EMMA ROBERTS discovers that the revolution probably won’t be theatrical-ised either.
Corpus Playroom, 18th – 22nd October, 9.30pm, £4-6
Directed by Lowell Bellfield
You don’t need me to tell you that the whole student activism shtick has become pretty trendy of late.
Some of today’s politically active youth really care about current public issues and want their voices to be heard; others just want to dress up in army coats and combat boots and dangle off National Monuments in an attempt to look the part of the revolution.
Either way, apathy is no longer in; these days it’s all about sticking it to the man, learning serious political terminology like the word ‘coalition’ and resurrecting the Che Guevara poster that’s been hiding under your bed ever since your mum took you on that special shopping trip to Camden when you were on the cusp of pubescence, and you bought it assuming that it was just a print of some guy with rad taste in beanies.
Footlight Lowell Belfield has capitalised on the topicality of young freedom fighters by penning Theoretically, a play that seeks to satirise those who possess the interior decorating skills to transform their living room into an anarchist’s headquarters, but lack the commitment and sincerity to legitimise it with any real action.
Disillusioned partners in revolution Max and James sit around wondering how to change the world until the arrival of the charismatically seditious Frank spurs them into action. Chaos ensues. Two female characters hover on the periphery of the drama, minding their own business for the most part, as women should. Plot tangents are picked up and subsequently dropped with casual disregard, which combined with badly sustained character motivations lend the comedy more of a ‘sketch show’ feel than was probably intended.
Photograph courtesy of the production
Frustrating capriciousness aside, Theoretically offers some triumphant moments of laugh-out-loud funny. The simple yet brilliant concept of an anarchist rulebook of how not to follow rules (naturally written in invisible ink to subvert all expectations) was amusing to the audience when the irony was clearly lost on the characters. And some of our onstage insurgents’ completely ineffective efforts to get the world to notice them, such as by occupying their own living room, were hilariously pertinent.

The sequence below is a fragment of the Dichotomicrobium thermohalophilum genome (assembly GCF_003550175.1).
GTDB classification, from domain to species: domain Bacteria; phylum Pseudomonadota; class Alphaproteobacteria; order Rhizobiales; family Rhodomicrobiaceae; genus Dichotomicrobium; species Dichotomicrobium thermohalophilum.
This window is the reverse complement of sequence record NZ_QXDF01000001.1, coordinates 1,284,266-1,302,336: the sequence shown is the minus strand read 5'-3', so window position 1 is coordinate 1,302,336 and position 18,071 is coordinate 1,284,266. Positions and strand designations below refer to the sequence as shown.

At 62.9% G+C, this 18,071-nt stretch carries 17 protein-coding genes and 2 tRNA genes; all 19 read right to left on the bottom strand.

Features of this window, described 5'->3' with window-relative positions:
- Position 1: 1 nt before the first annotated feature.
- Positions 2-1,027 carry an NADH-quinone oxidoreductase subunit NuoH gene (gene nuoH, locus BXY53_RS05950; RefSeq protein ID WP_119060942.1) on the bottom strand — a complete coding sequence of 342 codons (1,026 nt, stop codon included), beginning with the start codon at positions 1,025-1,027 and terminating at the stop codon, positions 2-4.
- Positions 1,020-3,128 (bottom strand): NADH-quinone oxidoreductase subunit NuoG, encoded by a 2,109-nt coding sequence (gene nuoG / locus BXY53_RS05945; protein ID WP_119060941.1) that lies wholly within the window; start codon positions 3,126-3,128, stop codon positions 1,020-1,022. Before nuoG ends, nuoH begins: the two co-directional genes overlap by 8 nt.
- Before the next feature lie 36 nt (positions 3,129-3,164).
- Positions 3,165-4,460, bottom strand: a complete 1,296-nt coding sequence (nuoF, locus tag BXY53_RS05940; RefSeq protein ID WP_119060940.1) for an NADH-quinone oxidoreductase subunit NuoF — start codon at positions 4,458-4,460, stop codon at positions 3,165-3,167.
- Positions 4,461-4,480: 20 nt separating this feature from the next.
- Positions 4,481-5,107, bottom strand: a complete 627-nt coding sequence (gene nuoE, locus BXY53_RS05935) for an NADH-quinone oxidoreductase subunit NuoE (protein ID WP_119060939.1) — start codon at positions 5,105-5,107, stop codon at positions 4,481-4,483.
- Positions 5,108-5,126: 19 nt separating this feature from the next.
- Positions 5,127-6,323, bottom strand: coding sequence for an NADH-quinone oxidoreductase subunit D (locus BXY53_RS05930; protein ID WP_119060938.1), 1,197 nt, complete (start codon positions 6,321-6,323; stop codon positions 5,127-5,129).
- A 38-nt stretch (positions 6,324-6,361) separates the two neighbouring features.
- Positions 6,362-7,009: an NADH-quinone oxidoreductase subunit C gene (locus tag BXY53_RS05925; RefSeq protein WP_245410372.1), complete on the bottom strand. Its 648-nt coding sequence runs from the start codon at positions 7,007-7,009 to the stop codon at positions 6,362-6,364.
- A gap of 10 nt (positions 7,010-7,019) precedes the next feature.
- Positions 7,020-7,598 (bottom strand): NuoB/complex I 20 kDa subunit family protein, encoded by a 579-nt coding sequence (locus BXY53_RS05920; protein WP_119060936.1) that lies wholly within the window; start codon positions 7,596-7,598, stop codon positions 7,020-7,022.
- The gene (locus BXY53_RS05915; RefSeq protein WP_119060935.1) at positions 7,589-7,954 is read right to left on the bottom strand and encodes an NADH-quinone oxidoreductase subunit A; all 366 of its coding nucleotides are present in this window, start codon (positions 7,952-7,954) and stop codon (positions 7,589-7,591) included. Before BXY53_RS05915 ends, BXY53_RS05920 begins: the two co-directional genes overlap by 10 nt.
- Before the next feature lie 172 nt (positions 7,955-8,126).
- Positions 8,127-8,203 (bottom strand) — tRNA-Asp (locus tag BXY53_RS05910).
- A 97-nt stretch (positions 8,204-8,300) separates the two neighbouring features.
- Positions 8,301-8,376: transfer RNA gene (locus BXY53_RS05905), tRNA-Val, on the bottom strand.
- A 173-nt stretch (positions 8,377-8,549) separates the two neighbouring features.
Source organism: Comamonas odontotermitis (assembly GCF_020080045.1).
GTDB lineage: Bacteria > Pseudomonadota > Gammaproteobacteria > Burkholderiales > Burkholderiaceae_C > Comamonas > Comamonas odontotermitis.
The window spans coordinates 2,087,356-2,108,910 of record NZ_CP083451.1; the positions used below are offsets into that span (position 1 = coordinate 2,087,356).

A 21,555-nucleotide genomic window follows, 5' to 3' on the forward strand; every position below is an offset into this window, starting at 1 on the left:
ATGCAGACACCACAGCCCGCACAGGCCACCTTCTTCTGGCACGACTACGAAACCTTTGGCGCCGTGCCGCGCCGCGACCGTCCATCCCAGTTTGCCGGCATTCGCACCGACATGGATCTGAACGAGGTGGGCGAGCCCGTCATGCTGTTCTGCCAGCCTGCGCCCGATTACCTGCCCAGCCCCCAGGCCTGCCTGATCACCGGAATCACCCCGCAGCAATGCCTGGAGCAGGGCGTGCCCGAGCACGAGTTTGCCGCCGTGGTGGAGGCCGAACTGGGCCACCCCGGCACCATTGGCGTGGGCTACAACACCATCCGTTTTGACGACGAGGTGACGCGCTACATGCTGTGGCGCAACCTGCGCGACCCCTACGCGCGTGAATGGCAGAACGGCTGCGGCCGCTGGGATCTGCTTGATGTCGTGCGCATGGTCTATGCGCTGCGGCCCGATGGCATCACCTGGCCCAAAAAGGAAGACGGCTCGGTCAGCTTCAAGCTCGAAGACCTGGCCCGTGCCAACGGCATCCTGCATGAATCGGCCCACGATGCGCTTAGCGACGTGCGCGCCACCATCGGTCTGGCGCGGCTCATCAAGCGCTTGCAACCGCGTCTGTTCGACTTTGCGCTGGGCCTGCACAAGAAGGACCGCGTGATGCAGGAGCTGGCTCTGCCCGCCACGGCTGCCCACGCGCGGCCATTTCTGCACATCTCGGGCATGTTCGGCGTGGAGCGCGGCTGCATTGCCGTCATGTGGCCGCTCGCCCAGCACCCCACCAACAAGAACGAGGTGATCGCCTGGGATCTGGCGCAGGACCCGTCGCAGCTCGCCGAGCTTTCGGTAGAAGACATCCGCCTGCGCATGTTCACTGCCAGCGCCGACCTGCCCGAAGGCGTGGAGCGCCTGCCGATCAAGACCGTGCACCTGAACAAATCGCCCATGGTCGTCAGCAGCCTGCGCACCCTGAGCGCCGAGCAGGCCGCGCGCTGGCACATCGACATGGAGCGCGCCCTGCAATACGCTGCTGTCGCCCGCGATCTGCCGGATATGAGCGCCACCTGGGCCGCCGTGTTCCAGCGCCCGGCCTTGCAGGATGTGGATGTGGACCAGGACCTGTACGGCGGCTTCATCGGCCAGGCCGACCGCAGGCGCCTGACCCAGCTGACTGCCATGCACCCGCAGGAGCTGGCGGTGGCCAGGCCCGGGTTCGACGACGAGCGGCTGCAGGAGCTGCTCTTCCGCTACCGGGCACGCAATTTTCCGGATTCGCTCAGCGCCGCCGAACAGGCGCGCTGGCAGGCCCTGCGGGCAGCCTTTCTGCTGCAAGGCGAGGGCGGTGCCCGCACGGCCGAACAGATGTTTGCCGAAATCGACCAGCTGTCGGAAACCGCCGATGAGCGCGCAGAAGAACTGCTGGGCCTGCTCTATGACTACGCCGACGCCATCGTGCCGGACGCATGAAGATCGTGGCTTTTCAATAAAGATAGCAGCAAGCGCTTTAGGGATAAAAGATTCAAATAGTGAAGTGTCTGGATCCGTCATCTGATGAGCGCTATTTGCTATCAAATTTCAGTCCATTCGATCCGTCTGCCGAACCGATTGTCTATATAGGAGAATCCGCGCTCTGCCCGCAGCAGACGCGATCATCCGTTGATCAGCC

However, the general tone of the play veered into the inanely surreal far too often and too heavily, and when the jokes lost touch with reality, they stopped being funny. A morose and ineffectual tea-guzzling policewoman perpetually shuffling on and off-stage was certainly surreal, but yielded no comedy. Poundland Santa suits, abundant Harry Potter allusions and abrupt descents into exaggerated madness all felt forced and silly for the sake of it.
Whilst the acting, like the writing, tended to be a bit hit-and-miss, it is worth mentioning Amrou Al-Kadhi’s show-stealing turn as Frank. Effortlessly fusing camp histrionics with a 50’s ‘greaser’ look, he commanded the stage with his portrayal of an image-conscious, self-styled renegade, all swagger and no substance. Impressively bendy limbs and popping eyes combined with some brilliant comic timing made the audience reserve their biggest laughs for him.
I also enjoyed Lucy Butterfield’s understated performance as Max’s Girlfriend (whom I may not remember the name of, but I’m going to blame that on the character’s general inaction). It was a pity that most of her part was restricted to looking worried and eating a packet of crisps.
Theoretically is no theatrical revolution. However, I would say it’s not as feeble as lurid Guevara tat in a market stall. It sits somewhere in between the two, and is brave and inventive enough to warrant a watch, no matter what your political persuasion may be.